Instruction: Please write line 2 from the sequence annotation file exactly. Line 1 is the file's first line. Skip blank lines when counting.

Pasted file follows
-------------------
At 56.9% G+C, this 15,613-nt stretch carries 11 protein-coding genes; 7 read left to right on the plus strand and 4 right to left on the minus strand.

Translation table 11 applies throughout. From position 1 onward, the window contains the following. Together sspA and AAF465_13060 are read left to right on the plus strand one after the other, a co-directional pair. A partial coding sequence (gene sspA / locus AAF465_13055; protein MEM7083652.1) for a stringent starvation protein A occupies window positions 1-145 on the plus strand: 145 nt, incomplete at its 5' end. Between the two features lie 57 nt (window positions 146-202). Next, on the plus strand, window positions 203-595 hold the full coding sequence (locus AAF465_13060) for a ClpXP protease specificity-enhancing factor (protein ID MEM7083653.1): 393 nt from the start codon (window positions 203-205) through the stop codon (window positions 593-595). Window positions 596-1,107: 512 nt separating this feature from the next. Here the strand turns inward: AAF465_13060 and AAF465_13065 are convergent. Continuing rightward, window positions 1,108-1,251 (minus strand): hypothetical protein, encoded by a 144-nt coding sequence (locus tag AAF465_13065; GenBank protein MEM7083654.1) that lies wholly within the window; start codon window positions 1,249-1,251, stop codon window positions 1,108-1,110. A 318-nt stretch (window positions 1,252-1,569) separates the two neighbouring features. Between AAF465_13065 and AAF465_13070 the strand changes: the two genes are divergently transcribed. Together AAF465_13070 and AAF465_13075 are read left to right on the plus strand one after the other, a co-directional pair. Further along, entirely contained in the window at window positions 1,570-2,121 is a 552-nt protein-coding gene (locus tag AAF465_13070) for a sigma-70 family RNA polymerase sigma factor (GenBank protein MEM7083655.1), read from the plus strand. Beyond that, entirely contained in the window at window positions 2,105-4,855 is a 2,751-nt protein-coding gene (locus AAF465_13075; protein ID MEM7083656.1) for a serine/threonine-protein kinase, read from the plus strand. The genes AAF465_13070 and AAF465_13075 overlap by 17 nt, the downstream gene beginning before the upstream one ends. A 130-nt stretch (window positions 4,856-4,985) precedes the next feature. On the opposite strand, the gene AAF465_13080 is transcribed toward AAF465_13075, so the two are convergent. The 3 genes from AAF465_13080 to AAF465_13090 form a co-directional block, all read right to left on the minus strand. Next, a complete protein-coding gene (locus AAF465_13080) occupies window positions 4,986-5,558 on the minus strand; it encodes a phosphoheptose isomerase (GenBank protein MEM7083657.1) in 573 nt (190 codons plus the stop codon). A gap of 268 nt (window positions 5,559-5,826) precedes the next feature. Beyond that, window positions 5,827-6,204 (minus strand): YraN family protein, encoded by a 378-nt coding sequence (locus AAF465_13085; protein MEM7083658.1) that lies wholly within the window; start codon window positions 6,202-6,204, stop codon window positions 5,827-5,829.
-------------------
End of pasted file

Translation table 11 applies throughout. From position 1 onward, the window contains the following. Together sspA and AAF465_13060 are read left to right on the plus strand one after the other, a co-directional pair. A partial coding sequence (gene sspA / locus AAF465_13055; protein MEM7083652.1) for a stringent starvation protein A occupies window positions 1-145 on the plus strand: 145 nt, incomplete at its 5' end. Between the two features lie 57 nt (window positions 146-202). Next, on the plus strand, window positions 203-595 hold the full coding sequence (locus AAF465_13060) for a ClpXP protease specificity-enhancing factor (protein ID MEM7083653.1): 393 nt from the start codon (window positions 203-205) through the stop codon (window positions 593-595). Window positions 596-1,107: 512 nt separating this feature from the next. Here the strand turns inward: AAF465_13060 and AAF465_13065 are convergent. Continuing rightward, window positions 1,108-1,251 (minus strand): hypothetical protein, encoded by a 144-nt coding sequence (locus tag AAF465_13065; GenBank protein MEM7083654.1) that lies wholly within the window; start codon window positions 1,249-1,251, stop codon window positions 1,108-1,110. A 318-nt stretch (window positions 1,252-1,569) separates the two neighbouring features. Between AAF465_13065 and AAF465_13070 the strand changes: the two genes are divergently transcribed. Together AAF465_13070 and AAF465_13075 are read left to right on the plus strand one after the other, a co-directional pair. Further along, entirely contained in the window at window positions 1,570-2,121 is a 552-nt protein-coding gene (locus tag AAF465_13070) for a sigma-70 family RNA polymerase sigma factor (GenBank protein MEM7083655.1), read from the plus strand. Beyond that, entirely contained in the window at window positions 2,105-4,855 is a 2,751-nt protein-coding gene (locus AAF465_13075; protein ID MEM7083656.1) for a serine/threonine-protein kinase, read from the plus strand. The genes AAF465_13070 and AAF465_13075 overlap by 17 nt, the downstream gene beginning before the upstream one ends. A 130-nt stretch (window positions 4,856-4,985) precedes the next feature. On the opposite strand, the gene AAF465_13080 is transcribed toward AAF465_13075, so the two are convergent. The 3 genes from AAF465_13080 to AAF465_13090 form a co-directional block, all read right to left on the minus strand. Next, a complete protein-coding gene (locus AAF465_13080) occupies window positions 4,986-5,558 on the minus strand; it encodes a phosphoheptose isomerase (GenBank protein MEM7083657.1) in 573 nt (190 codons plus the stop codon). A gap of 268 nt (window positions 5,559-5,826) precedes the next feature. Beyond that, window positions 5,827-6,204 (minus strand): YraN family protein, encoded by a 378-nt coding sequence (locus AAF465_13085; protein MEM7083658.1) that lies wholly within the window; start codon window positions 6,202-6,204, stop codon window positions 5,827-5,829.